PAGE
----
Spring is in the air and it’s finally started to warm up here in Toronto. The shift in weather makes me want to sit outdoors with a cool, refreshing drink. I’ve been making kombucha and water kefir all winter, and today I felt like a change of beverage. Bring on the sorrel!

Sorrel, as it’s called in the Caribbean, is also known as Hibiscus sabdariffa, not to be confused with the Common sorrel (Rumex acetosa). Both have a sour/acidic flavour and have health benefits. In this post I’ll be talking about Hibiscus sabdariffa.

In the Caribbean sorrel is often served around Christmas and is sometimes (okay, often) paired with rum.

When I was in Trinidad last year I visited the local market a few times to stock up on fresh produce. I spent time wandering, talking & taking photos and came across a small vendor with piles of dried sorrel on his table. After a nice chat I wandered off with a bag of sorrel, some irish moss and his very detailed instructions on how to make both (he wanted to make sure that I knew the right way).

You don’t need to go all the way to Trinidad to get some sorrel. Most Caribbean markets will carry packaged, dried sorrel year-round and sometimes they will have fresh around Christmas. Alternatively look for hibiscus tea online or in your local health food store.

Sorrel ingredients

Spices and dried sorrel

Not only is sorrel a delicious beautiful, bright beverage, it contains vitamin C, diuretic properties and contains antioxidants. It’s great on it’s own, as a base for smoothies or with a splash of rum!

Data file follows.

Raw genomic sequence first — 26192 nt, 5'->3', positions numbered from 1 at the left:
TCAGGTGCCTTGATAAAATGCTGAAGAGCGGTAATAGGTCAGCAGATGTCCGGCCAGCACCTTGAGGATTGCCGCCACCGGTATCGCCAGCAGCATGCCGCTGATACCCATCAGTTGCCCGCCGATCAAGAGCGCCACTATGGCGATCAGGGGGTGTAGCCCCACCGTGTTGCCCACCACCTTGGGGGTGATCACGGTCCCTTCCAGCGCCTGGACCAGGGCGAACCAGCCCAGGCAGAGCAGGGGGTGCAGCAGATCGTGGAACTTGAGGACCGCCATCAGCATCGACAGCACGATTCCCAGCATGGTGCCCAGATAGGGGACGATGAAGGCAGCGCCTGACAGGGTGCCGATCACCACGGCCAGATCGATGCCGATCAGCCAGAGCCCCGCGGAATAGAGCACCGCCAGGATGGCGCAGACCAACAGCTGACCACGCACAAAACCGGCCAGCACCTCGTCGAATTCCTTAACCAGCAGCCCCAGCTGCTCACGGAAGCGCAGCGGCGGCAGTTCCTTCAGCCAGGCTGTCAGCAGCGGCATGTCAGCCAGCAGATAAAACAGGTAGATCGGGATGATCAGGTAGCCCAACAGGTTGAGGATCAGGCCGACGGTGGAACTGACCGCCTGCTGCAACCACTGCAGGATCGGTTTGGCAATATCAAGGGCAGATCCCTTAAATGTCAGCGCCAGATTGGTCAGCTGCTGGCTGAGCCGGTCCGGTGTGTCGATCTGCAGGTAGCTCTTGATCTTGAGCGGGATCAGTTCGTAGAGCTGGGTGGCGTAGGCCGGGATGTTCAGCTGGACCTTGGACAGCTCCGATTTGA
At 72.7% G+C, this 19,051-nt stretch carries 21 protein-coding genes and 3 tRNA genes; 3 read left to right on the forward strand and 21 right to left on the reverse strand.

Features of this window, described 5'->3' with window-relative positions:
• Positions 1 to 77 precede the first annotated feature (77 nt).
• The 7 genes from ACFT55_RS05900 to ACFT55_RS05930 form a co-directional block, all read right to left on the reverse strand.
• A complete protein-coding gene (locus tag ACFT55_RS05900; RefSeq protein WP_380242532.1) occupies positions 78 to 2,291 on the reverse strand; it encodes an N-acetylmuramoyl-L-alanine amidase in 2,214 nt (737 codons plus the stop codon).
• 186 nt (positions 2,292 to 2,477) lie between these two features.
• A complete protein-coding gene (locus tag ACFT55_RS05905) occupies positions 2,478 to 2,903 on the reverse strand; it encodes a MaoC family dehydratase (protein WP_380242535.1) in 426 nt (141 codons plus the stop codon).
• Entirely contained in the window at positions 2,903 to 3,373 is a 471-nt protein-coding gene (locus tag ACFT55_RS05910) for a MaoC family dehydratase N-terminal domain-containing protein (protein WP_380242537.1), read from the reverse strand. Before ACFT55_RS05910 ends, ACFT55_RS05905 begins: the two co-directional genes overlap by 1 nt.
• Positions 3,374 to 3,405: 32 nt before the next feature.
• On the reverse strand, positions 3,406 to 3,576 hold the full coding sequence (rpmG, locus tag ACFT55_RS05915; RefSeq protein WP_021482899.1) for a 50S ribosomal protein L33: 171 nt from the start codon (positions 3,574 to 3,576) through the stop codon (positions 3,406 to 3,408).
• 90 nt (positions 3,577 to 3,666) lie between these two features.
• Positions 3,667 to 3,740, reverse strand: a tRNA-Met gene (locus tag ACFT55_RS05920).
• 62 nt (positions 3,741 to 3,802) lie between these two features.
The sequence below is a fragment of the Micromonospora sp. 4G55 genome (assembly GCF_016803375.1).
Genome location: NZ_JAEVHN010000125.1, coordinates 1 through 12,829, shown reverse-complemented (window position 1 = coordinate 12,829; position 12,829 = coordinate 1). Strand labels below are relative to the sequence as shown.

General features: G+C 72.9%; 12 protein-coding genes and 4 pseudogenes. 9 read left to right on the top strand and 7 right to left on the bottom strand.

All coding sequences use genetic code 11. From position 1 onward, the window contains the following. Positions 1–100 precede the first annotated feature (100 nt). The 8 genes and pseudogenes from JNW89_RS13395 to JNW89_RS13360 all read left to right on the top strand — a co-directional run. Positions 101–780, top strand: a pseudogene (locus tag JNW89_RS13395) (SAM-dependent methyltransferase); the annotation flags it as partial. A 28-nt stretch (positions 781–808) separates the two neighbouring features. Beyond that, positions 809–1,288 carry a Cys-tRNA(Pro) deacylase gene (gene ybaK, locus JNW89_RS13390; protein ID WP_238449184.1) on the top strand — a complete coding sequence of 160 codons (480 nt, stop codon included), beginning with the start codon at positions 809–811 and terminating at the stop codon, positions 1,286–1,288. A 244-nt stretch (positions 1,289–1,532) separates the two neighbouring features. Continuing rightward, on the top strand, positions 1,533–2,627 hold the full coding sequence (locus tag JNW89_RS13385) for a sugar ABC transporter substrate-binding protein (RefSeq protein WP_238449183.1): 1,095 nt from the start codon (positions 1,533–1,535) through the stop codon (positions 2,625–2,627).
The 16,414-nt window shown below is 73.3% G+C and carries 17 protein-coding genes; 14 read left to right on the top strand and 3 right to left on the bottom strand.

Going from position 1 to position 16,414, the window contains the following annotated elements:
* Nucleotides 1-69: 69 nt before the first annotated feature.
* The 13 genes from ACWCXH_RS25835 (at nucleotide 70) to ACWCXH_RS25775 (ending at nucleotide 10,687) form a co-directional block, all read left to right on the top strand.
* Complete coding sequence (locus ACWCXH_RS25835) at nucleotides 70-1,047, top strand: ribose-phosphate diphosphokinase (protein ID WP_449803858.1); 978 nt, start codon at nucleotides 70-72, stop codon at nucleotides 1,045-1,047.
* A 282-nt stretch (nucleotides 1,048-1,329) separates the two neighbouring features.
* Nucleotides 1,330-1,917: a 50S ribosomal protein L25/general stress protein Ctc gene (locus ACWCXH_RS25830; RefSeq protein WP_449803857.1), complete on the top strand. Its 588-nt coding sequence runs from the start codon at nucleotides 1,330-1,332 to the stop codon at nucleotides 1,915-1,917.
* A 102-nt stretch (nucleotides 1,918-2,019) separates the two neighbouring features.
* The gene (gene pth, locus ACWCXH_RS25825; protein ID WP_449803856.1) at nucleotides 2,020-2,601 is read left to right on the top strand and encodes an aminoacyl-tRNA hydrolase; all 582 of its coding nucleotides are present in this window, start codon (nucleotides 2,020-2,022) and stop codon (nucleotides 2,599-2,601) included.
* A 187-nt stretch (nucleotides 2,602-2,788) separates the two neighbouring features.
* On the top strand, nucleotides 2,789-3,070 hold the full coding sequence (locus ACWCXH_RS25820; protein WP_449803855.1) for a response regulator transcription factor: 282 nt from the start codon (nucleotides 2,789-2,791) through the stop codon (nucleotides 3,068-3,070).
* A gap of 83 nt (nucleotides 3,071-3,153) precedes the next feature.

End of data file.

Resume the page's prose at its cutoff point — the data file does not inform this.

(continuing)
Sorrel aka Hibiscus Tea
Ingredients
  • ½ cup dried sorrel or 2 hibiscus tea bags
  • 2 cups water
  • 1 inch slice of ginger
  • ½ tsp ground clove or 1 whole clove
  • sweetener of choice (ie honey, coconut sugar, coconut nectar)
Instructions
  1. Place dried sorrel and water into a pot and bring to a boil.
  2. Lower the heat and simmer for 30 minutes.
  3. Add spices and stir to incorporate.
  4. Cover and remove from heat. Let steep for 30 minutes.
  5. Strain out the sorrel leaves (or remove the tea bags).
  6. Pour into a glass pitcher and refrigerate.
  7. To serve, add ½ cup of sorrel to ½ cup cold water, add sweetener to taste, pour over ice and enjoy!
  8. Optional: A splash of rum can be added for a little extra oomph.

Notes:
You can add additional spices to taste. Suggestions: star anise, allspice, cinnamon.
You can steep for a longer period of time, even up to overnight.

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3 comments on “Sorrel aka Hibiscus Tea

  1. Tanya Antosik on

    This reminds me of the Agua de Jamaica that I’ve had in Mexico. Have you tried that also? I’ve also heard that hibiscus helps prevent wrinkles. If that’s true, I’ll be brewing up some sorrel very soon! 🙂 Thanks for the recipe.

    Reply

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